“Lord, You are going to have to take this from me. You’re going to have to blow it all up. I’m terrified and do not have the courage to do this on my own.”
I prayed those words while exercising at the gym, one of the few places I could find clarity inside a black cloud of severe addiction. I had been hiding a dependence on prescription pills, among other things (there’s always more), and I was reaching, mercifully, the end of my rope. I fought the battle in isolation for over a decade, often flushing pills down the toilet in despair, only to find myself at the doctor a few weeks later, asking him to refill prescriptions. I bargained the pills would help me perform or ease me into a world where I often felt different or “less than.” Sometimes I tossed them back merely to escape, to anesthetize the feelings of inadequacy which lurked under a family belief system of achievement and advancement.
No amount of self-will or good intention pulled me out of the cycle—I used, I stopped, I used again. When I ran out of pills I entered painful spells of withdrawal, which overwhelmed my mind with panicked, obsessive thoughts to obtain more. Often, I would use to get back to “normal.” I always ended up in the same place: despondency. Why couldn’t I ask for help? I could not accept the reality of my condition, and I was terrified of losing everything and being abandoned. Yet even as I was consumed by self, I heard a faint whisper from God: “I’ve got something better for you.”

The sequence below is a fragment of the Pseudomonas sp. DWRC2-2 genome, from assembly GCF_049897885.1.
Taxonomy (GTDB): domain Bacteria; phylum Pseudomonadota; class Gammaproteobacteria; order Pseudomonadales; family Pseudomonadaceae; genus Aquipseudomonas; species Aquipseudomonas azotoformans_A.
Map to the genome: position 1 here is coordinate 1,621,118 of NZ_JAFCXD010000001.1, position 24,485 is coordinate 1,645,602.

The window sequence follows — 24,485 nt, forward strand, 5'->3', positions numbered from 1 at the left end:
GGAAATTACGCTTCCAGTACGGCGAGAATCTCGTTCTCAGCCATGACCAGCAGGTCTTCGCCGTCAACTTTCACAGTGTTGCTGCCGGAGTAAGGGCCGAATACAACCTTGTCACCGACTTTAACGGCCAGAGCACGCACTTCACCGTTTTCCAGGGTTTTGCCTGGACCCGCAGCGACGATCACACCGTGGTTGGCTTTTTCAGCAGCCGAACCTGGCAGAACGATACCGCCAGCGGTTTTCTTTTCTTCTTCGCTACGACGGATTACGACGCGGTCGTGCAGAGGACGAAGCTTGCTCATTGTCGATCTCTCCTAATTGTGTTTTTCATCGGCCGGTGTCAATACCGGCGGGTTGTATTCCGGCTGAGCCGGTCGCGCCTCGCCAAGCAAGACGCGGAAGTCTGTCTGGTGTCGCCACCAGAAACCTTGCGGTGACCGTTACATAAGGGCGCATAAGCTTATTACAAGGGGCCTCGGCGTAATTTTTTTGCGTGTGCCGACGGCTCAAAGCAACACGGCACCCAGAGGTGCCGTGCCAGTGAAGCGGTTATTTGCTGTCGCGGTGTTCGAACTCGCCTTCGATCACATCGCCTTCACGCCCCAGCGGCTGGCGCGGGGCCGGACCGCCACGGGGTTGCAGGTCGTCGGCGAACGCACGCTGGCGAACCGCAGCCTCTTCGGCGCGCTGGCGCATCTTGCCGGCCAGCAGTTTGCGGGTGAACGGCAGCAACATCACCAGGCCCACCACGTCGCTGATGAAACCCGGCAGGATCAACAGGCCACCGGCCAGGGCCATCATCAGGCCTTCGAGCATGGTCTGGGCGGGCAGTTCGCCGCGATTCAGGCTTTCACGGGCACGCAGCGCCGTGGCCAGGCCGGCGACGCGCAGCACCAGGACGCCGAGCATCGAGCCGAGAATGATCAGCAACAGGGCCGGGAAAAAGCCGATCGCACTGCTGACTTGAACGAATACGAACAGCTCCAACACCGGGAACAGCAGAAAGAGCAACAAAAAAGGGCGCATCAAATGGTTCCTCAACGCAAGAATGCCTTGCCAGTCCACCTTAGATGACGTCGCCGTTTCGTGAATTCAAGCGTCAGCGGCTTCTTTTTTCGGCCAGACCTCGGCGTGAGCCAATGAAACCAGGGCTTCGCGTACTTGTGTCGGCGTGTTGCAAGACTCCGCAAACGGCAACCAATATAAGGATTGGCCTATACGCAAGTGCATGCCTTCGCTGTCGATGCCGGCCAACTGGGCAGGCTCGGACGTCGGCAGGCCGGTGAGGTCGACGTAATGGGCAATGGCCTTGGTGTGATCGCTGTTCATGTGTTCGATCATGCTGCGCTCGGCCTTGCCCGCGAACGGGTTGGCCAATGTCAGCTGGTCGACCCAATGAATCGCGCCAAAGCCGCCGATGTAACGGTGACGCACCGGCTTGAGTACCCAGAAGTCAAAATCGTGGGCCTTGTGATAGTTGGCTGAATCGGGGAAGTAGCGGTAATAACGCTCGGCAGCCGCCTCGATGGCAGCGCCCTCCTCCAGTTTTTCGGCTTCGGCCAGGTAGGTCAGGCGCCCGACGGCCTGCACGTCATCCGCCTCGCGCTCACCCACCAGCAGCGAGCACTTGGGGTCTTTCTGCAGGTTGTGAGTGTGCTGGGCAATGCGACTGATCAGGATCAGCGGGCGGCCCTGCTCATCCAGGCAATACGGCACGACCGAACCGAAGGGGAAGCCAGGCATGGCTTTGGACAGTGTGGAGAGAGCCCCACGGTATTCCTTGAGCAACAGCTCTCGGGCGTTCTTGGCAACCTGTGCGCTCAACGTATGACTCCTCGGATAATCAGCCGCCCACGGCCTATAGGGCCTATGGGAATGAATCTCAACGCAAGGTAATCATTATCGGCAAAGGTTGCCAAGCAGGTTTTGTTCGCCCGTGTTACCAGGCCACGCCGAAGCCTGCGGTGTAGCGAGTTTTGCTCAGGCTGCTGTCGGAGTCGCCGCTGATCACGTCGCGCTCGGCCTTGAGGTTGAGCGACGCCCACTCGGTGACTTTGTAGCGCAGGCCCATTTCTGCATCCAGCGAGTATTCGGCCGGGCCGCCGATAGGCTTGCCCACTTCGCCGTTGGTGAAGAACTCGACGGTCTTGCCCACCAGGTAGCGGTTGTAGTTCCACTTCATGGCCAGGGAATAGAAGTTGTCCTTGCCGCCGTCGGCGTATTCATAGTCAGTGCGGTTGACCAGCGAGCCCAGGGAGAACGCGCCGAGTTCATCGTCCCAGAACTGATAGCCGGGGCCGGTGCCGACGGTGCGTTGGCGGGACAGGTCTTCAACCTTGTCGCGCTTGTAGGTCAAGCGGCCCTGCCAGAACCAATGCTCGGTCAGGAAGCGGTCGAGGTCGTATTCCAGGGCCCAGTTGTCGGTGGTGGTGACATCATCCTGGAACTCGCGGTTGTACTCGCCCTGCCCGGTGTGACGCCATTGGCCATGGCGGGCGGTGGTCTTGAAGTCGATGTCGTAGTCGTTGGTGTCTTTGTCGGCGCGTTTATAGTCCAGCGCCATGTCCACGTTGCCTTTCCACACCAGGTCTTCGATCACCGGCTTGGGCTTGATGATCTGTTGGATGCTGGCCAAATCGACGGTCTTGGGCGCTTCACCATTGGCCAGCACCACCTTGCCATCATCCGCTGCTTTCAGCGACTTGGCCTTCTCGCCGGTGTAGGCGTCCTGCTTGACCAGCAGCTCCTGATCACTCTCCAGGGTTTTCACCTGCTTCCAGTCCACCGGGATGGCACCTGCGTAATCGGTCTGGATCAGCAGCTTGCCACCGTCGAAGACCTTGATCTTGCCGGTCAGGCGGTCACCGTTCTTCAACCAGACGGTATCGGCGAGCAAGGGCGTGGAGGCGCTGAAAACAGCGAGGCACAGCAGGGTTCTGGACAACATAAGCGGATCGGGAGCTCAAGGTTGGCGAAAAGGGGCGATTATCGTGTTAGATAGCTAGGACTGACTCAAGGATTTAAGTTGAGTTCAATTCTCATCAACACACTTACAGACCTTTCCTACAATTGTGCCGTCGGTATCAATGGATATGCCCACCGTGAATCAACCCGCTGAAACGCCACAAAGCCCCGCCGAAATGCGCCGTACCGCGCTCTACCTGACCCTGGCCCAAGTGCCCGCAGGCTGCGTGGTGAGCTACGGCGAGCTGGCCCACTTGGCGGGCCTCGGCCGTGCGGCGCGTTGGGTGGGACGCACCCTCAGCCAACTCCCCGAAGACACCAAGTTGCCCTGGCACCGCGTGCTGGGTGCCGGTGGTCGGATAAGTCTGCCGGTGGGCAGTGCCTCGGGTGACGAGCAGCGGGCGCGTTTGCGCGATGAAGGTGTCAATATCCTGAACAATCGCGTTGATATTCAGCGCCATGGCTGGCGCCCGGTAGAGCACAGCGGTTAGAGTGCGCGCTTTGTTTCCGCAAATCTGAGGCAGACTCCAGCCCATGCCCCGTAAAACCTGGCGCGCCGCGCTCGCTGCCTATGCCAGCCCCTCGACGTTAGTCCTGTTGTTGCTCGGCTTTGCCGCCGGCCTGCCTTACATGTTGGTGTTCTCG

Addiction and Despair
I was living dual lives. I was a church-attending Christian and committed husband with children. On the other hand, I was mired in habitual sin, popping pills, betraying my wife, and neglecting my two boys. I maintained an image of a successful-enough career, only to take advantage of my position by wasting company resources to feed my addictions. I would cry out to God in shame and fear, “Please help me! I want out of this,” yet I would cling to reservations that I needed these drugs: “Who am I without them?” I kept attempting to manage my addiction, rather than waving the white flag and surrendering to the love of God, who was my only path to freedom. God’s voice was gentle but uncompromising: “You cannot have me and your addictions.”
That scared me. I didn’t think I could stop using drugs, and if I did stop, I feared my brain was beyond repair. Even if I abstained, obsessive thoughts of using infiltrated every waking moment. I was enslaved. Much as I wanted respite, I denied the healing power of God’s grace. I went to counseling for depression and anxiety but avoided the word “addiction.” I took naps, I exercised, I eliminated gluten. “Maybe I’m bipolar.” I even got a doctor to agree, which I hoped would elicit pity from family members. “See, these episodes are out of my control. It’s just genetics.”